How could you know how to use them,
All those glowering, surly things
Without names, mutely scorning you?

In those days, those days that will come
For you, what will you, could you do?
Maybe someone will keep you safe,

Someone without a name who cares,
Who seems to have taken some pains
To secure you, who stares at you.

Monday, February 7, 2022

Fictional Nepotism

Metaphorical kin can ensure
Metaphorical kin selection,
And fellow feeling felt for your clans,

However freely you define them,
Likely leads to favoritism
However you may justify it.

It’s the teams that are competing here,
Fact blurred by other facts, such as that
You each belong to more than one team,

Maybe many teams in your own mind,
And your loyalties shift fluidly
Much of the time. The superstructure

Is unstable as a pyramid
On an active fault line, but the gut
Instinct to favor your family

Is older than your entire species.
Feel a kinship bond with anyone
And you’ll glow like heated filaments,

Incandescent, unbearably bright
In the right vacuum, but dangerous
When fictions burst and burn through the night.

Sunday, February 6, 2022

The Arrow-Stork Fable

No one ever lives too long,
If by too long you mean all
That long. No one ever lives

All that long, but some of us
Live long after we could have
Been gone, which could be too long.

Do you know the history
Of Pfeilstorch, the arrow-stork?
He didn’t live all that long,

But maybe for him too long.
Raised from an egg in Europe,
He flew south to Africa,

In the common course of things
For storks. But in Africa,
Someone speared him in the neck.

He might have died for a meal,
But the blade missed his windpipe.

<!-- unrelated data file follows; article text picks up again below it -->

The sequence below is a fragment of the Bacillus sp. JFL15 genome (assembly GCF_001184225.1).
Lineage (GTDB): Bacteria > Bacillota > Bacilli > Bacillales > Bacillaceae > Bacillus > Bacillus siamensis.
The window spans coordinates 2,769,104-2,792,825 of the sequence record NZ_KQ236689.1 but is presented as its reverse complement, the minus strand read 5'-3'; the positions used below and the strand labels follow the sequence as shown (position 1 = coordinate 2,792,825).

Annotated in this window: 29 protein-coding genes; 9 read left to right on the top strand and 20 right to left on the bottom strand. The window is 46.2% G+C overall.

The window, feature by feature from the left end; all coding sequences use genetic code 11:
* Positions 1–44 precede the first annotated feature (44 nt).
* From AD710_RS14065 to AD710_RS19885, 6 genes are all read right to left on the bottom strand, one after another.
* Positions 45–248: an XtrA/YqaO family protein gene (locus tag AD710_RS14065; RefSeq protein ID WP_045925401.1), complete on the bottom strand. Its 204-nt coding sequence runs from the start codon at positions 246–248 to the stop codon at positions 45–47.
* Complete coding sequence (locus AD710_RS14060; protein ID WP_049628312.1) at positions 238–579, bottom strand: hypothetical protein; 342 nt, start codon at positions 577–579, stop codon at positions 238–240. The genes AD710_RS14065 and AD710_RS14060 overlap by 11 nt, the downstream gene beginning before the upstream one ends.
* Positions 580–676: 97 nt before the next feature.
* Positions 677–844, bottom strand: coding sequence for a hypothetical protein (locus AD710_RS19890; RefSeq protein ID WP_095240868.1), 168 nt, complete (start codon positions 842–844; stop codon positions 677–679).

He escaped and sort of healed,

And when, in the common course
Of things for storks, the time came
To head back up north, he flew.

The story of his noble,
Heroic recovery
Would have remained unknown, but

In Mecklenburg, Germany,
Someone shot him down again,
With a rifle, killing him,

Whereupon they discovered
The arrow lodged in his neck,
Which some worthy professor

Identified as Central
African. Now Pfeilstorch’s corpse
Stands, stuffed in a museum.

No one ever lives that long,
But some do live too long for
Them, becoming stories, then.

Saturday, February 5, 2022

The Notes Monterroso Forgot When He Woke

Dreams don’t have on-site narratives.
Dream narratives are all post-hoc.
Objections to Crick-Mitchison
On this head, at least, are specious.

Moreover, narratives are rare
To nonexistent in species
Outside of humans, depending
On how broadly you define tales.

Many organisms employ
Fine mastery of sequences,
But sequences are not stories
Without some narrative structure,

And familiar story patterns
Are exactly what are bolted
On to the memories of dreams
By the dreamer, after waking.

Dreaming itself appears to be
Taxonomically much broader
Than any sort of narrative.
That we’re dreaming for housecleaning

Doesn’t fail as hypothesis
Because we retrospectively
Organize dreams into stories.
The dinosaur’s all you'll have left.

Friday, February 4, 2022

Better Wonder Harder

At first, the city seems abandoned,
But then you notice narrow cowpaths
Made by locals through the undergrowth.

There is no fog. There are no gardens.
There are hummingbirds and a blue sea,
But when you look out, there are no sails.

It’s so hilly, and even the steps
Carved into the hills are green hills, too,
Except where those paths wander through them,